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Harp, Polio Survivor, Tips Hat To The Rotary

by | Apr 30, 2014 8:34 am

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Posted to: City Hall, Health

Paul Bass Photo Her mom said thanks by stuffing envelopes. Toni Harp said thanks, decades later, by telling a story. Her story.

Toni Harp, New Haven’s mayor, told her story, about surviving polio at age 4, to the Rotary Club at its weekly lunch meeting Tuesday at the Graduate Club.

The group had asked Harp to tell a story of how she had overcome an obstacle or unforeseen challenge. She chose the subject of polio—in part because the Rotary Club was one of the groups that worked to wipe out the disease across most of the globe.

When Harp was 4, kids still got polio in the United States. She was living in Salt Lake City at the time. She wasn’t expected to walk again, if she were to survive the disease. With the help of older sisters, Harp not only survived, but did regain the ability to walk.

She told the 25 or so people gathered for the Rotary lunch that she has a few distinct memories of the disease. She remembers the hot, damp wool blankets that nurses wrapped around her legs several times a day in the hospital—part of polio care, at the time. “It’s an awful smell,” Harp remarked. To this day, “Whenever I smell wet wool,” she remembers the nurses wrapping her legs.

She recalled being put inside an iron lung, a machine that forced the patient to breathe, with only her head sticking out. She still remembers the burn marks on her neck, from contact with the iron lung. Without the help of that machine she said, “I wouldn’t be alive today.”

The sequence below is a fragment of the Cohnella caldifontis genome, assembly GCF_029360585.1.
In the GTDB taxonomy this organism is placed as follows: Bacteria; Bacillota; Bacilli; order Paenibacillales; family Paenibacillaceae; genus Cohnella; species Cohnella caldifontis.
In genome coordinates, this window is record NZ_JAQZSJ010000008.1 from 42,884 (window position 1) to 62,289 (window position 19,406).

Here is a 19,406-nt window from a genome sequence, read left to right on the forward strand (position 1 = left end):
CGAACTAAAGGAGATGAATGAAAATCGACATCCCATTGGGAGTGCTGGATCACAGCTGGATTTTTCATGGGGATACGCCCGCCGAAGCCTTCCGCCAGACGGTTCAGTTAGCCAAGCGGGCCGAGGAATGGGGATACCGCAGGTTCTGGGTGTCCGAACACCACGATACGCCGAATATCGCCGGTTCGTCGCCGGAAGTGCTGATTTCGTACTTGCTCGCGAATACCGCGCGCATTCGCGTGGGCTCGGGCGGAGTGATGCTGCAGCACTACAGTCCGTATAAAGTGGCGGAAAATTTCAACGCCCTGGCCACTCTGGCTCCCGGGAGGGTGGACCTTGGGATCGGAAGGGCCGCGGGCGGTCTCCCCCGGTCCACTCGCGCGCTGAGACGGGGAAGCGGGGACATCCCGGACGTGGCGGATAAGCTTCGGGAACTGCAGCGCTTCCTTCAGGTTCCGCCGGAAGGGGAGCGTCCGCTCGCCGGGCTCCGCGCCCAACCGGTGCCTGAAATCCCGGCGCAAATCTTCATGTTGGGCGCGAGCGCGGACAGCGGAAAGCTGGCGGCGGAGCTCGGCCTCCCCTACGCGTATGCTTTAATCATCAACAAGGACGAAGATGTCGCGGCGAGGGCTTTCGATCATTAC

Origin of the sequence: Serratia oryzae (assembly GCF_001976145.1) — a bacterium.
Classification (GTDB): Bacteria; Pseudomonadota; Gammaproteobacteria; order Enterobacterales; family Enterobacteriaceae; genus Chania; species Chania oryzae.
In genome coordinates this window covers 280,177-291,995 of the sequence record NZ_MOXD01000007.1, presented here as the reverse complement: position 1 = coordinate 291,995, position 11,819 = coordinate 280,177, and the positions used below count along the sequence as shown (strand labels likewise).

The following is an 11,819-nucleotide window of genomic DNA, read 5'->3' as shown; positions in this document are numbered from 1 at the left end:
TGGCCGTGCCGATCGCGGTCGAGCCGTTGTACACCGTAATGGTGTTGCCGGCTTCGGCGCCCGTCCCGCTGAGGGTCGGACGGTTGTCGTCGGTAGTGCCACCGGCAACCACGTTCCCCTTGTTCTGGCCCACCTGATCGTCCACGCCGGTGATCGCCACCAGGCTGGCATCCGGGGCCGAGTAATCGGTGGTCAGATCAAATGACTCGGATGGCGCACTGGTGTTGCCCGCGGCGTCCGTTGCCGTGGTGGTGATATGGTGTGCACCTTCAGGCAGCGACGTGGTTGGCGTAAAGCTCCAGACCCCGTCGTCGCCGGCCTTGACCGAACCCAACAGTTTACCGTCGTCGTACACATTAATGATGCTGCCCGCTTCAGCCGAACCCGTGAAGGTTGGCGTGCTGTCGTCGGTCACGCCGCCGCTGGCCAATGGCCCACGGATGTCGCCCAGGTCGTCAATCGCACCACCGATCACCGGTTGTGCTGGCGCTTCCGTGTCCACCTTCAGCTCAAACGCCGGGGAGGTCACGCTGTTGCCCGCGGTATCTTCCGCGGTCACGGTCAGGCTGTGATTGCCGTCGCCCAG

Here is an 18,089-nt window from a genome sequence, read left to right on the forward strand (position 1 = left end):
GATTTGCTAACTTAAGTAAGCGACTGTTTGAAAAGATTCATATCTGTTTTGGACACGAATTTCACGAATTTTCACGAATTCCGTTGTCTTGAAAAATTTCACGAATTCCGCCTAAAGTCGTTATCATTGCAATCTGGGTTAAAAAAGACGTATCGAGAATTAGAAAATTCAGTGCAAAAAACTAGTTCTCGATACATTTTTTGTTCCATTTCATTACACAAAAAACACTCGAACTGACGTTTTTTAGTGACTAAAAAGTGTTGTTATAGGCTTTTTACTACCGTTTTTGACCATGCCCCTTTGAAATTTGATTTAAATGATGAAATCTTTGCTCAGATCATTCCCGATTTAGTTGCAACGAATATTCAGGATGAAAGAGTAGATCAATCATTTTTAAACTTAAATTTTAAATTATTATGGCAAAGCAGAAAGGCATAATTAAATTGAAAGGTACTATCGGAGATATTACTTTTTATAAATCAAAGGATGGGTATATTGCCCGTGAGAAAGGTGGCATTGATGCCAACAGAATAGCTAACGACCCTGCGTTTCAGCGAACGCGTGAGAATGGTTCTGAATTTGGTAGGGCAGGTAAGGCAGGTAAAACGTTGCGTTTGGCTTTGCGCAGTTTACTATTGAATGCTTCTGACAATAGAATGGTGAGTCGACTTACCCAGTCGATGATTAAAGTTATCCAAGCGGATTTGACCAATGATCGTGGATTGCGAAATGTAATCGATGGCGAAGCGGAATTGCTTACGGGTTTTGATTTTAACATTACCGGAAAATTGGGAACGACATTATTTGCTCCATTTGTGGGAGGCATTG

And she remembered finally being able to skip with both legs. She was 9 at the time. It had taken more than four years to catch up with the other kids. “That’s really important when you’re a kid. Everybody else could skip,” she said. In the end, she said, family, community and prayer got her through the disease, saved her life.

Though both of Harp’s parents worked, they didn’t have enough money to pay for her hospitalization. A charitable civic group, the March of Dimes, helped pay the bill. Afterwards, to show her gratitude, Harp’s mom stuffed envelopes for the organization’s fund-raising mailings.

Harp noted the Rotary Club’s own role for decades in supporting efforts to wipe out polio, which is now found in just three countries.

“Thank you for the work you did for all the people on this earth who are no longer afflicted with this disease,” she said.

John Karavas (pictured), president of the New Haven Rotary Club, said the organization is pushing ahead to try to help eradicate polio altogether. (Click here to learn more about that.)

Harp completed her remarks by filling in the business-oriented group on New Haven’s efforts to boost the economy by reconnecting downtown with the Hill neighborhood (the “Hill-to-Downtown” plan) and through neighborhood commercial corridors like Dixwell, Congress, Grand, and Whalley avenues. She said she expects a final consultant’s report “any day now” with advice on how to accomplish the latter goal in the style of “Main Street Initiatives.”

Then she stuck around to schmooze with the Rotarians.

Click here for a previous story about Harp’s Utah upbringing. Click on the video to watch Harp describe her polio experience, at last July’s Democratic Town Committee convention.

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